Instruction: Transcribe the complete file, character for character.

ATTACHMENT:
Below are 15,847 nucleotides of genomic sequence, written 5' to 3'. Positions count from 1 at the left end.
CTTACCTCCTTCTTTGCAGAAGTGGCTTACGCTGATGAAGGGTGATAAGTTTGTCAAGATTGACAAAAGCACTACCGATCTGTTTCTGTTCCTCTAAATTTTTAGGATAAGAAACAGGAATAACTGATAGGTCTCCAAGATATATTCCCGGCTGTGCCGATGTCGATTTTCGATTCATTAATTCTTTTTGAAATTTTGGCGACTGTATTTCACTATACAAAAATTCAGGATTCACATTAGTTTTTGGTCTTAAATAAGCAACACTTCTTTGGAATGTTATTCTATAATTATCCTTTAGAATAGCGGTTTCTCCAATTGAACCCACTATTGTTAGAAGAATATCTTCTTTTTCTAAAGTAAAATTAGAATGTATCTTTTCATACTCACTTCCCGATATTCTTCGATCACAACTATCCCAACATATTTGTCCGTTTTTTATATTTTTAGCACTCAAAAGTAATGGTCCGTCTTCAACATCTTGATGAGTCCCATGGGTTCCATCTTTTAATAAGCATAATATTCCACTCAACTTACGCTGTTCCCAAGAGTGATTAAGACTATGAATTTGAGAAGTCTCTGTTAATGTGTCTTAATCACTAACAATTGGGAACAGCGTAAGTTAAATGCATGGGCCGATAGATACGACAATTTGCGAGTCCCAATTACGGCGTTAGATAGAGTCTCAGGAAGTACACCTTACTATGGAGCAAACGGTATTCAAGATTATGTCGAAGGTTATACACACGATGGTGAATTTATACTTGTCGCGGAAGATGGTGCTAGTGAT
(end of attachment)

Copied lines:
Below are 15,847 nucleotides of genomic sequence, written 5' to 3'. Positions count from 1 at the left end.
CTTACCTCCTTCTTTGCAGAAGTGGCTTACGCTGATGAAGGGTGATAAGTTTGTCAAGATTGACAAAAGCACTACCGATCTGTTTCTGTTCCTCTAAATTTTTAGGATAAGAAACAGGAATAACTGATAGGTCTCCAAGATATATTCCCGGCTGTGCCGATGTCGATTTTCGATTCATTAATTCTTTTTGAAATTTTGGCGACTGTATTTCACTATACAAAAATTCAGGATTCACATTAGTTTTTGGTCTTAAATAAGCAACACTTCTTTGGAATGTTATTCTATAATTATCCTTTAGAATAGCGGTTTCTCCAATTGAACCCACTATTGTTAGAAGAATATCTTCTTTTTCTAAAGTAAAATTAGAATGTATCTTTTCATACTCACTTCCCGATATTCTTCGATCACAACTATCCCAACATATTTGTCCGTTTTTTATATTTTTAGCACTCAAAAGTAATGGTCCGTCTTCAACATCTTGATGAGTCCCATGGGTTCCATCTTTTAATAAGCATAATATTCCACTCAACTTACGCTGTTCCCAAGAGTGATTAAGACTATGAATTTGAGAAGTCTCTGTTAATGTGTCTTAATCACTAACAATTGGGAACAGCGTAAGTTAAATGCATGGGCCGATAGATACGACAATTTGCGAGTCCCAATTACGGCGTTAGATAGAGTCTCAGGAAGTACACCTTACTATGGAGCAAACGGTATTCAAGATTATGTCGAAGGTTATACACACGATGGTGAATTTATACTTGTCGCGGAAGATGGTGCTAGTGAT